These loads are charged in addition to the mutual fund’s expense ratio, which means that loaded funds are extra costly. The good news is that it’s easy to find funds that don’t charge these fees.

Quick note: When you work with a financial advisor who doesn’t charge you anything, they’re typically making their money by selling you investments with sales loads. And yes, that money is coming directly out of your pocket, so you are paying them — even if it doesn’t feel like it.

401k balance and fees

Trading Fees

Some investment platforms charge you to make trades. That is, you’ll pay them a small (or large) fee whenever you buy or sell an investment, including ETFs and mutual funds.

It can sometimes be worth it to pay these fees in order to get access to certain funds or features, but it’s also fairly easy to avoid them by using an investment company like Vanguard or Schwab.

Internal Fund Fees

Mutual funds and ETFs incur fees through their own internal trading activity that you have no control over. After all, they have to buy and sell their investments, too, which means they run into trading fees, taxes, and the like. All of these reduce the overall return of the fund.

There’s no direct way to measure this, but Morningstar calculates something called a tax cost ratio that attempts to quantify it. The lower the ratio, the more tax-efficient the fund is.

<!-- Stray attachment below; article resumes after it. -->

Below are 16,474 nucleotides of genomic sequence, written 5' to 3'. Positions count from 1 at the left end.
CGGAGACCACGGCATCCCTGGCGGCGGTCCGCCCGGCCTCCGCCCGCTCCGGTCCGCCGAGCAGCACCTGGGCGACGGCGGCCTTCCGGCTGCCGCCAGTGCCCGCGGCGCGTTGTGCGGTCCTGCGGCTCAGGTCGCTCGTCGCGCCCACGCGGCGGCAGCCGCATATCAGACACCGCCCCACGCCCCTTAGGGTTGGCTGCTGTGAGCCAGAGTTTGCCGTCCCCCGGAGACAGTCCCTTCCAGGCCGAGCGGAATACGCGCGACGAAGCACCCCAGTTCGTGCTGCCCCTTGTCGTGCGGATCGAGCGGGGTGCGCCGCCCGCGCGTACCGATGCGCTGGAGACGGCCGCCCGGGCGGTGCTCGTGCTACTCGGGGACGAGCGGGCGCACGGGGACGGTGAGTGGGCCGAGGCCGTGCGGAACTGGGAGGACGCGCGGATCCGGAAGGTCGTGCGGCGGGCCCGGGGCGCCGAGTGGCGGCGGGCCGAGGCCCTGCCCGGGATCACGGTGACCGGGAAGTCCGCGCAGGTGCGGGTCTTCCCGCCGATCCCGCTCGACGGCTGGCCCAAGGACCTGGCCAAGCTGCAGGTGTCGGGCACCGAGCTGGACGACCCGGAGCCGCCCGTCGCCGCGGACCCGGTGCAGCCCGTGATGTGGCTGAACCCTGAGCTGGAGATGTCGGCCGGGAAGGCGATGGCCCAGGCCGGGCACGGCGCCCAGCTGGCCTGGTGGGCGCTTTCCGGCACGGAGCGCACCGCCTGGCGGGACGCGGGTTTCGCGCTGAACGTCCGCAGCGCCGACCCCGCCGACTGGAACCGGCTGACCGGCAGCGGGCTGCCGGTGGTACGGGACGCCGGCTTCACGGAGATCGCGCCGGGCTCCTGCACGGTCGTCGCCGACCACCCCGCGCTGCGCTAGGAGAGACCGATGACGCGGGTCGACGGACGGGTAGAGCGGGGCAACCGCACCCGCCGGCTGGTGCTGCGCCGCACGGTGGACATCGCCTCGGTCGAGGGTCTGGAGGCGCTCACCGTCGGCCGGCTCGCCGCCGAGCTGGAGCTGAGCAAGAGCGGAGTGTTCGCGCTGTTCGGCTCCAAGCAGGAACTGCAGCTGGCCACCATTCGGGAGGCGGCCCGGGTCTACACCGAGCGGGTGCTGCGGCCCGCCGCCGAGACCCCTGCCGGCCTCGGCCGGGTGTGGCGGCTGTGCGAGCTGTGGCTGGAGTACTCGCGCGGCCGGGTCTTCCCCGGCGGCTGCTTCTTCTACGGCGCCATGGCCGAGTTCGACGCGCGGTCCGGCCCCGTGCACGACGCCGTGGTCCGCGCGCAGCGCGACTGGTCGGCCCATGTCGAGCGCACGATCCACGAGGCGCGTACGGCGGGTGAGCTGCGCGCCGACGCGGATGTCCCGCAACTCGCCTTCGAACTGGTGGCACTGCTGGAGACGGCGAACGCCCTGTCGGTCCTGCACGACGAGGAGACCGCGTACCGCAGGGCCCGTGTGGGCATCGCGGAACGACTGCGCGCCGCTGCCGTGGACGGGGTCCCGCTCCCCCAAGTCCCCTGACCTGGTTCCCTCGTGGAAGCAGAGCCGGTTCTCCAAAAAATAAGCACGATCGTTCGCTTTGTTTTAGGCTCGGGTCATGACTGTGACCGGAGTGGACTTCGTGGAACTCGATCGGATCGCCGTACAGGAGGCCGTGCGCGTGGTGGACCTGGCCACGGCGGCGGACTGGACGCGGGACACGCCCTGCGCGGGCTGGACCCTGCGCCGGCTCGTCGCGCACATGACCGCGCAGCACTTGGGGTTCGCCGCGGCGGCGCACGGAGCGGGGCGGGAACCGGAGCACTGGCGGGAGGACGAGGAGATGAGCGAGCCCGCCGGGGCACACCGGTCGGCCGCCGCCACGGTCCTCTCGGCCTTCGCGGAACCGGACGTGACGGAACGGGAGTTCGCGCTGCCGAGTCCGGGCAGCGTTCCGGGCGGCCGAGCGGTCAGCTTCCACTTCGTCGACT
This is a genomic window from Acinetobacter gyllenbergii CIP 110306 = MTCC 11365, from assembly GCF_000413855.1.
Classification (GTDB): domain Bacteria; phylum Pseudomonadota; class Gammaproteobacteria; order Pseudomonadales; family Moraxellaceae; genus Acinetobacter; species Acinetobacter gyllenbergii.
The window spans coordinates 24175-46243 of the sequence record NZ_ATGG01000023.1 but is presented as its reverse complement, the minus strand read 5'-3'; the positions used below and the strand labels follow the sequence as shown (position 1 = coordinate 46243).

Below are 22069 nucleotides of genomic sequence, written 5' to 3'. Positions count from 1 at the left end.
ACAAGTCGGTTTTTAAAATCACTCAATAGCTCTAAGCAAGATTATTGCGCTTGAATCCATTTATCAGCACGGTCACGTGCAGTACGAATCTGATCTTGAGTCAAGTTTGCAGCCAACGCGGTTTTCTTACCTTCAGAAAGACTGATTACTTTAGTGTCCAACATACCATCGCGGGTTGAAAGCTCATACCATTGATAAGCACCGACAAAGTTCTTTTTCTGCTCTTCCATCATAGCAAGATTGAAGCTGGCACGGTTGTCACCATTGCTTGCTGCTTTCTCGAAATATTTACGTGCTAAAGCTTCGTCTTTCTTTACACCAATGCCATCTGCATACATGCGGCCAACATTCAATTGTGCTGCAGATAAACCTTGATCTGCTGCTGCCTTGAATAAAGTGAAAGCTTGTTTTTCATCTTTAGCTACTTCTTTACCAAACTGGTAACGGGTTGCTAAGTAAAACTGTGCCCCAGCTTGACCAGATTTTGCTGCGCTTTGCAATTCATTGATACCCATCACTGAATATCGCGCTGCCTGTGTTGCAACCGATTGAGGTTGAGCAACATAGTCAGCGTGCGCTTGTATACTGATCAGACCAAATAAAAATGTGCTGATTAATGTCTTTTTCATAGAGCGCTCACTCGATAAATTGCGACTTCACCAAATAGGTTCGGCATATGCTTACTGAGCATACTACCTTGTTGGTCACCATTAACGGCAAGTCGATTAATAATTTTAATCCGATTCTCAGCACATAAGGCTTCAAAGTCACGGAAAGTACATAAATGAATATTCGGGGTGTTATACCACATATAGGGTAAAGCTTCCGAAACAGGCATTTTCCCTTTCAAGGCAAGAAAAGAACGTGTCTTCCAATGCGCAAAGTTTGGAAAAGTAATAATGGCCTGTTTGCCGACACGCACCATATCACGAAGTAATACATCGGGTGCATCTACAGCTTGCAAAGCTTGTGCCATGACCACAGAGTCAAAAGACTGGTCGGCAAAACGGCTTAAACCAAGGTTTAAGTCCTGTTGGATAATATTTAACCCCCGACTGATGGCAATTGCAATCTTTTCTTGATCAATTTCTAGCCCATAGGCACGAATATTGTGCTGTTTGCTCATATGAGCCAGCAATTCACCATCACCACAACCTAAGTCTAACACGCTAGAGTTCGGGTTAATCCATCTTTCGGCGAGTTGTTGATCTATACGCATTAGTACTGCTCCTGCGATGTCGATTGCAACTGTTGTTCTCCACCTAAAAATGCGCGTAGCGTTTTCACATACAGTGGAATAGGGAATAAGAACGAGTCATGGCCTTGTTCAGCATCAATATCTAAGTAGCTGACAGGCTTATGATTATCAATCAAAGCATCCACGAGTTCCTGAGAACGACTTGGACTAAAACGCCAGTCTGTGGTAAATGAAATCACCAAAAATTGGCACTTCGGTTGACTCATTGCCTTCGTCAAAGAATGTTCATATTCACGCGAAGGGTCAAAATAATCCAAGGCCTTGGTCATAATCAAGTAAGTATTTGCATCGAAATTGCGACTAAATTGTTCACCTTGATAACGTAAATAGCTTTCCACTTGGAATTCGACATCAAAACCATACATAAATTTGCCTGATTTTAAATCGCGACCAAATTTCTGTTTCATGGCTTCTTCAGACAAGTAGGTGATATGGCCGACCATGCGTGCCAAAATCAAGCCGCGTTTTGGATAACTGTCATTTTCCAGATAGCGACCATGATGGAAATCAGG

You can also look at a mutual fund’s turnover ratio, which measures how often a fund trades in and out of different investments. The lower the ratio, the less likely the fund is to incur these costs.

Management Fees

Your 401(k) might pay an advisor to manage the investments for them. Or you might have a financial advisor yourself who charges you a fee for managing investments.

A good financial planner can be well worth the cost, but it’s still a cost that needs to be factored in and considered carefully.

Administrative Fees

Does your investment account charge you an annual maintenance fee? Does your 401(k) charge you bookkeeping or legal fees? These are the kinds of administrative fees that might seem small, but again can add up quickly.


We all have to pay our fair share of taxes, but you certainly don’t have to pay more than your fair share.

Using tax-advantaged accounts like 401(k)s and IRAs can minimize the amount of taxes you have to pay. And if you’re investing within a taxable account, you’ll want to be careful about making too many trades that force you to pay taxes on the gains.

For more on tax-efficient investing, this is a good resource: Principles of tax-efficient fund placement.

You Get What You (Don’t) Pay For

John Bogle, the founder of Vanguard, is famous for his twist on an old saying: “In investing, you get what you don’t pay for.”

The research bears that out. Lower cost investments perform better than their higher cost counterparts. It’s an easy way to improve your chances of investment success.

Matt Becker is a fee-only financial planner and the founder of Mom and Dad Money, where he helps new parents take control of their money so they can take care of their families. His free book, The New Family Financial Road Map, guides parents through the all most important financial decisions that come with starting a family.

Matt Becker

Contributor for The Simple Dollar

Matt Becker, CFP® is a fee-only financial planner and the founder of Mom and Dad Money where he helps new parents take control of their money so they can take care of their families. His free time is spent jumping on couches, building LEGOs, and goofing around with his wife and their two young boys.